Sausage Party

Director: Conrad Vernon, Greg Tiernan (2016) BBFC cert: 15

Supermarket foodstuffs come to life and take on a mind of their own in this saucy animated comedy.

The  cheerfully offensive stoner humour is stuffed with racial and religious stereotypes indulging in an orgy of sex, booze and drugs. It’s an acquired taste and bound to offend many, but once it gets cooking on gas it offers some bite-sized satisfaction.

Each evening the products sing to celebrate the day they’ll be picked from the shelves and taken out to ‘the great beyond’ by the gods of the aisles, the customers.

However when a hot dog sausage and his bun discover their real purpose in life, they struggle to convince their friends of the truth.

They’re also being chased by the Douche, a feminine hygiene product who wants revenge for the thwarting of his plan to reach the afterlife.

Seth Rogen, Kristen Wiig, Jonah Hill, James Franco and Michael Cera provide the voices with Salma Hayek plays a tacos looking to spice up her life.

Defiantly and unapologetically rude from the off, this is an adult treat and definitely not one for the kids.




Good People

Director: Henrik Ruben Genz (2015)

Temptation brings danger to a struggling young couple in this silly and dingy thriller.

Americans Tom and Anna are the good people making a fresh start in London after suffering a domestic tragedy. They’re neither especially bright nor particularly likeable.

Though we’re told they’ve been together for a long time, there’s an unfortunate lack of chemistry between James Franco and Kate Hudson in the lead roles.

Having inherited Tom’s grandmother’s large house, they’ve accumulated large debts trying to renovate it.

When they discover £220,000 of much needed cash in the flat of dead neighbour, they can’t resist helping themselves.

Danish director Gnez has his cinematographer Jorgen Johansson dress the city in the gloom typical of Scandinavian noir, adding an extra layer of dreariness to proceedings.

The moral question of taking the money is quickly glossed over as the plot descends into bloody, predictable, tension-free violence. It occasionally strays unintentionally close to farce.

Tom Wilkinson plays a grieving cop chasing Sam Spruell’s villain who is trying to recover his stolen drugs money.

As Omar Sy wanders through as an urbane Frenchman trying to muscle in on the London heroin trade, the always engaging Anna Friel is wasted in a role requiring her to cradle a baby, squeal at a washing machine and perch precariously up a ladder.

As threats are issued, hands broken and furniture is destroyed, nail guns and snooker cues are put to use which probably affect their warranty.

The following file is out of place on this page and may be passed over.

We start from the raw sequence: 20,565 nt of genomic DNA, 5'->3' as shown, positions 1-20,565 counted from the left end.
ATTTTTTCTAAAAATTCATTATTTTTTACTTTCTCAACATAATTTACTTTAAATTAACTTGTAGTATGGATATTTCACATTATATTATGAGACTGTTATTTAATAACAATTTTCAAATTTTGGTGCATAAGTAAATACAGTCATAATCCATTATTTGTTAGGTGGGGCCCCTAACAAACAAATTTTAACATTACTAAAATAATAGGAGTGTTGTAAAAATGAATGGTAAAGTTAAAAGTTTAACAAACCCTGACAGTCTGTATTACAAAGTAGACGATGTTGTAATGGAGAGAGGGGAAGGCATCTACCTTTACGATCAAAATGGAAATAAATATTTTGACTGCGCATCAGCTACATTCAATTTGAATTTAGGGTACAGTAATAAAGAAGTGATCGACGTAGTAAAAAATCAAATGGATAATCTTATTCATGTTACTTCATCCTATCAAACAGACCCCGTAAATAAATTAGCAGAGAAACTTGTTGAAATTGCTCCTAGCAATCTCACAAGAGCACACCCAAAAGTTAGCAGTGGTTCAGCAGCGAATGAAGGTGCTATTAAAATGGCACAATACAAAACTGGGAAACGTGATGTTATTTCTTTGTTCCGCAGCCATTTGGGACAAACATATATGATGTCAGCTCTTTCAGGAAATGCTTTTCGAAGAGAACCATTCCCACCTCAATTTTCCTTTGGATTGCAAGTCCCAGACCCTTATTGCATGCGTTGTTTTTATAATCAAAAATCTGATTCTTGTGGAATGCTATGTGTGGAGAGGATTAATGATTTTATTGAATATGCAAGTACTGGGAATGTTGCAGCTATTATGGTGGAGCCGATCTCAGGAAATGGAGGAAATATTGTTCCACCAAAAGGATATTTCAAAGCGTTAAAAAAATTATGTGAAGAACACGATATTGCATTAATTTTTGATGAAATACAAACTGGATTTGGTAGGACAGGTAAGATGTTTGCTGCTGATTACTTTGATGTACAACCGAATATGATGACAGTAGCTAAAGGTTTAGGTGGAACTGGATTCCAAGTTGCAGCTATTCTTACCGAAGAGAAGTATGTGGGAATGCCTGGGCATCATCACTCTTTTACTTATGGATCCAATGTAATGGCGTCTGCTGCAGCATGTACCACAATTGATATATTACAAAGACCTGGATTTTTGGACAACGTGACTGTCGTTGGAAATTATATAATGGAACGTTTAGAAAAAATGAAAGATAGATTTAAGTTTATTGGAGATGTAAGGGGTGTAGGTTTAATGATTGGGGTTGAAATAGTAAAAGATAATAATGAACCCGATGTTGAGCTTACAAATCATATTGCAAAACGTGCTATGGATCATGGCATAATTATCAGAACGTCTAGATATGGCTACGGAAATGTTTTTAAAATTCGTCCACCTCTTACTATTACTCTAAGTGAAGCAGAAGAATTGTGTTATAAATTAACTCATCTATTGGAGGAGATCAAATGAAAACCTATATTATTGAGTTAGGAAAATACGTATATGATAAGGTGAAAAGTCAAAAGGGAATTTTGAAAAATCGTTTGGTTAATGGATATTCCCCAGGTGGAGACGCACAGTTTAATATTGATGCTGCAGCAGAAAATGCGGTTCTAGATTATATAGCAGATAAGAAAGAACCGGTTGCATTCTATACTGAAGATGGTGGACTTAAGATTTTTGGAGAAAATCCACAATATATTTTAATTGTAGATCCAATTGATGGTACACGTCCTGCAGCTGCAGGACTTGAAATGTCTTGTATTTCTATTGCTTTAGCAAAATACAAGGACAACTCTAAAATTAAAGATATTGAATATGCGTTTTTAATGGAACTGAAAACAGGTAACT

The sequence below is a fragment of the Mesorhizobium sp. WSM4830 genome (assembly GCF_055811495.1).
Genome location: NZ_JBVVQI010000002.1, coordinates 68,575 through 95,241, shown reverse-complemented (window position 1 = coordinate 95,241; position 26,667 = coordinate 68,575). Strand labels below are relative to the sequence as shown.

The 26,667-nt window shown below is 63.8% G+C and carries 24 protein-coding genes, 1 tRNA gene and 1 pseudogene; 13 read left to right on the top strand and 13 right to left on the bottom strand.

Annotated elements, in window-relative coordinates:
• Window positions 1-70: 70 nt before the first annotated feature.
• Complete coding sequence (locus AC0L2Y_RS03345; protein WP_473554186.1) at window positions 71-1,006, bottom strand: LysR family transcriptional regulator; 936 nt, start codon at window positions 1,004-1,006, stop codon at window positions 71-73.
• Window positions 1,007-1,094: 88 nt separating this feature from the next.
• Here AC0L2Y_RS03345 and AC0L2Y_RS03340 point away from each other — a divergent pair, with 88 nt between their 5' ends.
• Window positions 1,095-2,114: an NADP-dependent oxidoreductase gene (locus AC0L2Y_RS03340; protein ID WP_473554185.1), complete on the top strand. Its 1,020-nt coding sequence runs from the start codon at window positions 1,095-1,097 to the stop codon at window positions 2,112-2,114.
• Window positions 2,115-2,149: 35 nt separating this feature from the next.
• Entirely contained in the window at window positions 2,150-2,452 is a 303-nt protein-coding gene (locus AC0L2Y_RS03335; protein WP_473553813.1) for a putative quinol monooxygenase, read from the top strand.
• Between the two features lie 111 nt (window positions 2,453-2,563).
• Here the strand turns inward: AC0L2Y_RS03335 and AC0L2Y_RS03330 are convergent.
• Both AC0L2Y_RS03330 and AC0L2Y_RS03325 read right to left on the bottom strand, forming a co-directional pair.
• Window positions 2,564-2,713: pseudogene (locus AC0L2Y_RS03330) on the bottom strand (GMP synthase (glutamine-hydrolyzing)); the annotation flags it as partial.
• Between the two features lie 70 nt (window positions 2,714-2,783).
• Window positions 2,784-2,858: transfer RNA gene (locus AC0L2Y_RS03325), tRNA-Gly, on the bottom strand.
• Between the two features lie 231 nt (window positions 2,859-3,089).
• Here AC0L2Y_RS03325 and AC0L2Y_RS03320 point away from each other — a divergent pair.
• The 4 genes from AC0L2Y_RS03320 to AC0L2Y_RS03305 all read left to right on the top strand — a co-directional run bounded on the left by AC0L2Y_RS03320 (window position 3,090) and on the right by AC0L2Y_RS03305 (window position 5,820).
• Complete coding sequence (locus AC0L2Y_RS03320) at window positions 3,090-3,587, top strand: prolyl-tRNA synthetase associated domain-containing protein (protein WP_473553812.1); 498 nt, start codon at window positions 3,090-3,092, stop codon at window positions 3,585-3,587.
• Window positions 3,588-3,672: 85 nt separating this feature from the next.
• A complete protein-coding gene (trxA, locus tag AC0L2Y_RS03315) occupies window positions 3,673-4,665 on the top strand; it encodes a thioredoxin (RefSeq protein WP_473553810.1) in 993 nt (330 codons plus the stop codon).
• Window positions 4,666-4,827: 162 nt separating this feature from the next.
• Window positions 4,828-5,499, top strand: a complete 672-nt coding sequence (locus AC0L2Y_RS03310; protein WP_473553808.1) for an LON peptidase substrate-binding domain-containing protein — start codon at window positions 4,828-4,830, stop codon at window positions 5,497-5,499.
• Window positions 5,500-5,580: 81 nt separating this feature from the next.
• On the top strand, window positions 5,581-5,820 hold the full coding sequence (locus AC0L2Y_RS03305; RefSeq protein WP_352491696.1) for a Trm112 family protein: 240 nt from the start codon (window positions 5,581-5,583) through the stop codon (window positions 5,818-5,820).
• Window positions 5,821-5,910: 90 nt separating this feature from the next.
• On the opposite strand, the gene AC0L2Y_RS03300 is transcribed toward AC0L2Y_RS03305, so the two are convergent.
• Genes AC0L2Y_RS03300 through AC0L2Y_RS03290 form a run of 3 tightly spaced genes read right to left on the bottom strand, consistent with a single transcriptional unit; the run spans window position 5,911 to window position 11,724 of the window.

True Story

Director: Rupert Goold (2015)

Identity theft, serial killing and untrustworthy journalism make for a mire of mendacity in this chilly courtroom thriller.

It’s based on the memoir of Mike Finkel (Jonah Hill), a former New York Times journalist who was sacked for fabricating a story.

He receives a phone call asking for an opinion on homicide suspect Christian Longo (James Franco) who has been caught in Mexico using Finkel’s identity.

Longo is charged with murdering his wife and three daughters and faces the death penalty. As grisly details of the deaths emerge, he paints his family as a victim of harsh economic circumstance.

Sensing a book deal and career resurrection, Finkel interviews Longo in prison and a curious relationship develops based on questionable motives.

Longo is evasive about what happened and emphasises his ordinariness. Finkel equates his own lies to be crimes of a similar magnitude to those of the accused.

Spending a lot of time rubbing his eyes in front of a laptop in a lonely hotel room, Finkel is under pressure from the police, his publisher and his girlfriend Jill (Felicity Jones).

Hill, Franco and Jones have each been nominated for an Oscar. Hill in Moneyball (2011) and Wolf of Wall Street (2013). Franco in 127 Hours (2010) and Jones for A Theory Of Everything (2014).

Hill and Franco previously starred together in weak apocalypse comedy This Is The End (2013).

Principal photography on True Story began way back in March 2013 and it was released in the US in April 2015.

With Jones’ Oscar nomination announced in mid-January 2015, it’s tempting to imagine the producers threw in every useable piece of footage they possessed of her to capitalise on her resultant higher profile.

In any case her character Jill spends most of her scenes alone or not interacting with her fellow performers, such as in a courtroom scene where she simply stands and stares.

At other times she plays piano runs in the woods, immerses herself in work and takes baths. It all accentuates her isolation but has no bearing at all on the plot.

Jones and Hill’s characters have little screen time and she has no purpose other than to make Finkel seem a more rounded personality.

Without her – even with her – Finkel is self-absorbed, humourless, arrogant and professionally flawed. We wonder what attracted each to the other and why she stays with him.

It’s not the first film to dramatise a journalist’s attempts to exploit a prisoner for their own ends. Truman Capote’s book In Cold Blood (pub. 1966) provided a basis for Capote (2005) and Infamous (2006).

A mournful soundtrack, muted colours, studied editing and a measured pace allows for a focus on strong performances.

But it’s difficult to place your sympathy on either of the wholly unreliable storytellers.